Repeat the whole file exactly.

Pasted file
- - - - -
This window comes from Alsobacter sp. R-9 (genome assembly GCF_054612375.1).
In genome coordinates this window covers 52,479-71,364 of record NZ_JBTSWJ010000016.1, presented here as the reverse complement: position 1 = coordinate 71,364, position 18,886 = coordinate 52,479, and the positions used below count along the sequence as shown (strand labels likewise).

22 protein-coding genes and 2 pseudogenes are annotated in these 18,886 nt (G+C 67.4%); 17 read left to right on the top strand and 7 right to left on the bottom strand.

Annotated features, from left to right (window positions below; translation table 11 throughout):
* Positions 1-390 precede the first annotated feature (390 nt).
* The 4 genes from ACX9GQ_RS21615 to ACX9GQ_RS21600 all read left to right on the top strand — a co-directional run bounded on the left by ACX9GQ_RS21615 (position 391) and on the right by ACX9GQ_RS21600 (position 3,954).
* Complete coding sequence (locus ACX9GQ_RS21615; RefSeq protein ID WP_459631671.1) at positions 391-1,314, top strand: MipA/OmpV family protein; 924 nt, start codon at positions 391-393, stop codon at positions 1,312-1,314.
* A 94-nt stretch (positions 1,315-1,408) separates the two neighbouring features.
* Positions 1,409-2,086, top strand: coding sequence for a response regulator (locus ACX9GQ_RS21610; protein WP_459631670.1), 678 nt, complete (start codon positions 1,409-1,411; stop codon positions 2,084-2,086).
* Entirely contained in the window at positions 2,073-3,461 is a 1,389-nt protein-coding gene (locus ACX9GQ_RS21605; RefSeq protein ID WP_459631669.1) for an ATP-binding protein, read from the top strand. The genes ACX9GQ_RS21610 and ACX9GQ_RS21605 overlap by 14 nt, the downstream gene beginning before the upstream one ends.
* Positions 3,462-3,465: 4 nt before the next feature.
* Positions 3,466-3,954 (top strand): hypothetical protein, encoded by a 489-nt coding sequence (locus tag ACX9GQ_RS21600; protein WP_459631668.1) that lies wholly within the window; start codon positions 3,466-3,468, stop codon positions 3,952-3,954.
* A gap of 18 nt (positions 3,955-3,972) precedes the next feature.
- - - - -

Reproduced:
This window comes from Alsobacter sp. R-9 (genome assembly GCF_054612375.1).
In genome coordinates this window covers 52,479-71,364 of record NZ_JBTSWJ010000016.1, presented here as the reverse complement: position 1 = coordinate 71,364, position 18,886 = coordinate 52,479, and the positions used below count along the sequence as shown (strand labels likewise).

22 protein-coding genes and 2 pseudogenes are annotated in these 18,886 nt (G+C 67.4%); 17 read left to right on the top strand and 7 right to left on the bottom strand.

Annotated features, from left to right (window positions below; translation table 11 throughout):
* Positions 1-390 precede the first annotated feature (390 nt).
* The 4 genes from ACX9GQ_RS21615 to ACX9GQ_RS21600 all read left to right on the top strand — a co-directional run bounded on the left by ACX9GQ_RS21615 (position 391) and on the right by ACX9GQ_RS21600 (position 3,954).
* Complete coding sequence (locus ACX9GQ_RS21615; RefSeq protein ID WP_459631671.1) at positions 391-1,314, top strand: MipA/OmpV family protein; 924 nt, start codon at positions 391-393, stop codon at positions 1,312-1,314.
* A 94-nt stretch (positions 1,315-1,408) separates the two neighbouring features.
* Positions 1,409-2,086, top strand: coding sequence for a response regulator (locus ACX9GQ_RS21610; protein WP_459631670.1), 678 nt, complete (start codon positions 1,409-1,411; stop codon positions 2,084-2,086).
* Entirely contained in the window at positions 2,073-3,461 is a 1,389-nt protein-coding gene (locus ACX9GQ_RS21605; RefSeq protein ID WP_459631669.1) for an ATP-binding protein, read from the top strand. The genes ACX9GQ_RS21610 and ACX9GQ_RS21605 overlap by 14 nt, the downstream gene beginning before the upstream one ends.
* Positions 3,462-3,465: 4 nt before the next feature.
* Positions 3,466-3,954 (top strand): hypothetical protein, encoded by a 489-nt coding sequence (locus tag ACX9GQ_RS21600; protein WP_459631668.1) that lies wholly within the window; start codon positions 3,466-3,468, stop codon positions 3,952-3,954.
* A gap of 18 nt (positions 3,955-3,972) precedes the next feature.